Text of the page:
$1.99 set meals when 1 cent coins no longer exist

From ‘Do away with $1.99 pricing for meals’, 2 June 2012, ST Forum

(Lim Kay Heng): I WONDER why NTUC Foodfare prices its set meal at $1.99 when the Board of Commissioners of Currency has stopped issuing 1 cent coins (‘Budget $1.99 meal to beat inflation’; Friday).

Why not price it at $2? If NTUC Foodfare wants to give the impression that it can offer a meal for the needy at less than $2, price it at $1.95 or $1.90.

The most affordable ‘Mixed Vegetable Rice’ money can buy

For 1 chicken wing braised in dark sauce, hard boiled egg and what looks suspiciously like canned achar,  $1.99 sounds like a good deal, even looks appetising, though probably not filling enough for me. According to the original article,  ‘the $1.99 rate is for customers who are part of the Public Assistance Scheme, students, senior citizens, full-time national servicemen with concessionary cards and NTUC union members. Other diners pay $2.50.’ Those on the PAS can opt to fork out ONE miserly CENT more if they forgo the set and choose from 20 dishes for $2. Therein lies the oldest marketing gimmick in the book, the use of the magical number 99 to attract customers, when it’s unlikely that anyone will ACTUALLY pay $1.99 (unless you spent your entire childhood collecting one cent coins in a jar). As you’ll see, the extinction of ONE cent coins is not the POINT here. This isn’t charity, and like any other business you need some play with numbers to stay afloat. And this number play is as old school as it can get.

What one cent coins looked like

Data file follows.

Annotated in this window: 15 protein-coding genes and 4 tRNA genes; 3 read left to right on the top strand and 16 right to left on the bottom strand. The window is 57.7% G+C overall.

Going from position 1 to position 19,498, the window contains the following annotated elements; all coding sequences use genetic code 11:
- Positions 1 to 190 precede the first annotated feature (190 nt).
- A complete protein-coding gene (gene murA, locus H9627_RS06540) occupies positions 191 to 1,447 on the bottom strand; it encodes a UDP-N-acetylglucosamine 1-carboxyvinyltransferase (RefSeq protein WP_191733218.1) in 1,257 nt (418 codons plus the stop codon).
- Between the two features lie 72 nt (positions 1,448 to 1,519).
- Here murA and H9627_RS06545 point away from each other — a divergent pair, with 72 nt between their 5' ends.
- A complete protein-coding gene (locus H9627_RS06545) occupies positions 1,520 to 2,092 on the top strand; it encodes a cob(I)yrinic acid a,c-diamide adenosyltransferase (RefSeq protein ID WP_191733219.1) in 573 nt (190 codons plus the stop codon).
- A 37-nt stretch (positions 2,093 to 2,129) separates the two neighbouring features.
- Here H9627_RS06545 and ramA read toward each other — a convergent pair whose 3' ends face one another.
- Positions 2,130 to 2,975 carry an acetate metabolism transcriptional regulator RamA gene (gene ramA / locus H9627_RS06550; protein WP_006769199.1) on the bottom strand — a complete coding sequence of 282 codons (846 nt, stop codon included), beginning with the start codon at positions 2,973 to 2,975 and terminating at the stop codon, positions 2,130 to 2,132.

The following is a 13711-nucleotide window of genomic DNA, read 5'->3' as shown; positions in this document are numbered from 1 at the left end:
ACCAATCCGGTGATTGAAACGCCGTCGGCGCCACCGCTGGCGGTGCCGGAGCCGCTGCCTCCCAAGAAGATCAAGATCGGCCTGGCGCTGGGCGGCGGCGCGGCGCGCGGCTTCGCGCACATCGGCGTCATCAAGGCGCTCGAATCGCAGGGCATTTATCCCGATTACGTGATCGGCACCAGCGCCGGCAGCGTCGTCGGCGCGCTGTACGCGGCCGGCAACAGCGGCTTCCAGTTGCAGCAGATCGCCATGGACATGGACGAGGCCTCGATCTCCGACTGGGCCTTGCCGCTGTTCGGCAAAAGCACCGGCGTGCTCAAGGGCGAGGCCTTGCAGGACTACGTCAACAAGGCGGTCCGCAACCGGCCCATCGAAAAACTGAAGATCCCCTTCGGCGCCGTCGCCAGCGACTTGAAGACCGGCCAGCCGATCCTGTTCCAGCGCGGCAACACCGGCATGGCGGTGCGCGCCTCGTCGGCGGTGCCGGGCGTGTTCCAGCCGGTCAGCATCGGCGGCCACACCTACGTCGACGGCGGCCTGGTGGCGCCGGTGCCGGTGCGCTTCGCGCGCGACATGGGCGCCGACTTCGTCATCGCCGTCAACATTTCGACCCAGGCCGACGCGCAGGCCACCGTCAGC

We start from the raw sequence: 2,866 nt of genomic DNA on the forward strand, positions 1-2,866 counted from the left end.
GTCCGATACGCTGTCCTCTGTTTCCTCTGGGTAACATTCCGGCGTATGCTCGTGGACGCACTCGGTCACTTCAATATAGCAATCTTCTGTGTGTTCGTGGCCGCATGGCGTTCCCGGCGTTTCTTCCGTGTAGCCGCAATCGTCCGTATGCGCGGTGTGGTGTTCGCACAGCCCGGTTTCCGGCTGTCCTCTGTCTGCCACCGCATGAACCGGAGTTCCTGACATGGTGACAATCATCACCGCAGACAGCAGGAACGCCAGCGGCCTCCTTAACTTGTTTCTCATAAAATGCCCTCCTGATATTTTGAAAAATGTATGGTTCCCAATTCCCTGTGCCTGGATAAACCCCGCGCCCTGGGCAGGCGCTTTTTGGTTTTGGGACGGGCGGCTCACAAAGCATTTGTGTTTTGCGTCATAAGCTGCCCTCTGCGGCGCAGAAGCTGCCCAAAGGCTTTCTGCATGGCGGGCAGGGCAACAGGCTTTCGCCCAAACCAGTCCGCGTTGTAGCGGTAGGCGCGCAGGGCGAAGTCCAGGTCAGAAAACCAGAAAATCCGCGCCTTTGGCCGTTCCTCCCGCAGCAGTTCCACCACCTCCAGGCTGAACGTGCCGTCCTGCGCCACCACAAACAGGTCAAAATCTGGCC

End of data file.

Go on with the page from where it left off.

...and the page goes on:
One cent coins have been out of commission since 2002, incidentally a time when Woman Entrepreneur of the Year 2000 Nanz Chong’s ONE.99 shop was considering raising prices of all items to $2. First set up in the Heeren, Orchard Road (circa 1997), ‘$1.99 for everything’ was a shrewd, ballsy gimmick at the time (Everything at $199 – in the heart of pricey Orchard Road? 6 July 1997, ST). That business eventually folded, though many other factors such as copycat competition may have brought the budget concept to its knees other than giving up on a ‘magical’ price tag. I personally wouldn’t buy my kitchenware at a TWO DOLLAR SHOP, though I would patronise a $2.99 store because of the illusion of ‘value’ that the numbers create, even if that doesn’t make any rational dollar sense at all. In 2001, someone opened a $10 dollar clothings shop in Far East Plaza called Take Ten to ride on the $1.99 frenzy (And for $10, 15 Feb 2001, ST). I don’t know if this still exists today but I think more people would bite if it had charged everything for $9.99 instead.

You could apply the 99 numerological sorcery to price tags other than ‘economical’ rice or budget shop items as well.

The list of  freakonomic tricks involving magic number 9 is endless, and since you can jolly well top up 1 cent for better variety, I would think a ‘$1.99 set meal’ is more a calculated gamble on flawed human psychology than anything else.  You feel good about yourself if you in fact do pay $1.99, but even better if you ‘pay a teenie-weenie more’ ($2) for something extra. If the ONE.99  shop and the above examples have taught us anything, it’s that you can always make a hungry person pay more than necessary and still think he had a good bargain.


One Response

  1. […] Generous donors teach Straits Times a lesson about unconditional giving – Everything Also Complain: $1.99 set meals when 1 cent coins no longer exist – Singapore Investor: Cost of living in the United Kingdom-Food [Thanks Adrian] – The Kent Ridge […]

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